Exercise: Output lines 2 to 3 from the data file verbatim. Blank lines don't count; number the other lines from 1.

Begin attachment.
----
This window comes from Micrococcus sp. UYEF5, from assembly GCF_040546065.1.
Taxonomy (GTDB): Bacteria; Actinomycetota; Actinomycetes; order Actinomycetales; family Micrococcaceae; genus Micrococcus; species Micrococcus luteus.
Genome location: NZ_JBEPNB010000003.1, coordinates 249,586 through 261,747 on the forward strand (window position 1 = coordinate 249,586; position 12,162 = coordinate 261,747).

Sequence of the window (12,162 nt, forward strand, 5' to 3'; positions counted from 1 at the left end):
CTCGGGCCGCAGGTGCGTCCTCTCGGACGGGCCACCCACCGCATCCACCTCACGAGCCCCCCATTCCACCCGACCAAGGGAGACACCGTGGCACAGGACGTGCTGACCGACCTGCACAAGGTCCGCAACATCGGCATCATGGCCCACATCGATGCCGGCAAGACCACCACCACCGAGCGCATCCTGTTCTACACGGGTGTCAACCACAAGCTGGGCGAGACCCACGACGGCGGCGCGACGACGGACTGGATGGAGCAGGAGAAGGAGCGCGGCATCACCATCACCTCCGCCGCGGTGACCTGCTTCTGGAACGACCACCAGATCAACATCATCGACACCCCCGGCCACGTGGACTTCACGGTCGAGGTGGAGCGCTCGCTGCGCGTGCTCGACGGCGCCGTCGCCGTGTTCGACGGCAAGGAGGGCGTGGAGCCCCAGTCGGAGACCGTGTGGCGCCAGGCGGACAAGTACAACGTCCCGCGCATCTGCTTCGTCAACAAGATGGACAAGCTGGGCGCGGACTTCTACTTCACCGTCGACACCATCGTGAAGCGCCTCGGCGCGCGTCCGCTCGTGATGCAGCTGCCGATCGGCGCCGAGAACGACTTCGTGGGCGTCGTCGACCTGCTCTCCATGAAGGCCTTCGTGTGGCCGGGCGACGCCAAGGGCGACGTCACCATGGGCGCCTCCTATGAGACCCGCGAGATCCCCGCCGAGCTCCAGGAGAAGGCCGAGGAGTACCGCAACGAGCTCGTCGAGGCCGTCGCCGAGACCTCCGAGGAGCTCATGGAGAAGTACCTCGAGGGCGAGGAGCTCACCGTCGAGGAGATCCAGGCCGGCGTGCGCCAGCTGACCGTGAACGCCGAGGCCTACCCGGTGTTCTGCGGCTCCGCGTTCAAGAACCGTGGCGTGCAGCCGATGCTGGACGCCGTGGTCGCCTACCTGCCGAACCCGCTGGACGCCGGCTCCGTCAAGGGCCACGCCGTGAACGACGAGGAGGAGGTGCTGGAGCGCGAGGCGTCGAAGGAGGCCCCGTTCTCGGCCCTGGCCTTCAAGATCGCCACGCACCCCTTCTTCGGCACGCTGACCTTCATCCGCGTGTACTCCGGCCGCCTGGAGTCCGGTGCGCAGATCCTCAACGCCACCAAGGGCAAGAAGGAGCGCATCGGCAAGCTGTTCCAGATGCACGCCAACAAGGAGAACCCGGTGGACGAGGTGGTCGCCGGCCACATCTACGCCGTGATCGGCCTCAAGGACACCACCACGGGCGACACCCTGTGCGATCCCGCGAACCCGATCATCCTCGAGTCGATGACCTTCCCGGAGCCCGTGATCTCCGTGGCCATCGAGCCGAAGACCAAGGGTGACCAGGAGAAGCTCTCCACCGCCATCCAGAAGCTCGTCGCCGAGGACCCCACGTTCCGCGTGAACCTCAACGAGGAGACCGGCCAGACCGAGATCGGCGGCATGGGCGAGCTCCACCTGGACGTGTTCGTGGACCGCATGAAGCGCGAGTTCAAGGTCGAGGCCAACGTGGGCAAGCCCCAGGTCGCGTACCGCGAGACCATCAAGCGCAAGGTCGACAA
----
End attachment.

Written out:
Taxonomy (GTDB): Bacteria; Actinomycetota; Actinomycetes; order Actinomycetales; family Micrococcaceae; genus Micrococcus; species Micrococcus luteus.
Genome location: NZ_JBEPNB010000003.1, coordinates 249,586 through 261,747 on the forward strand (window position 1 = coordinate 249,586; position 12,162 = coordinate 261,747).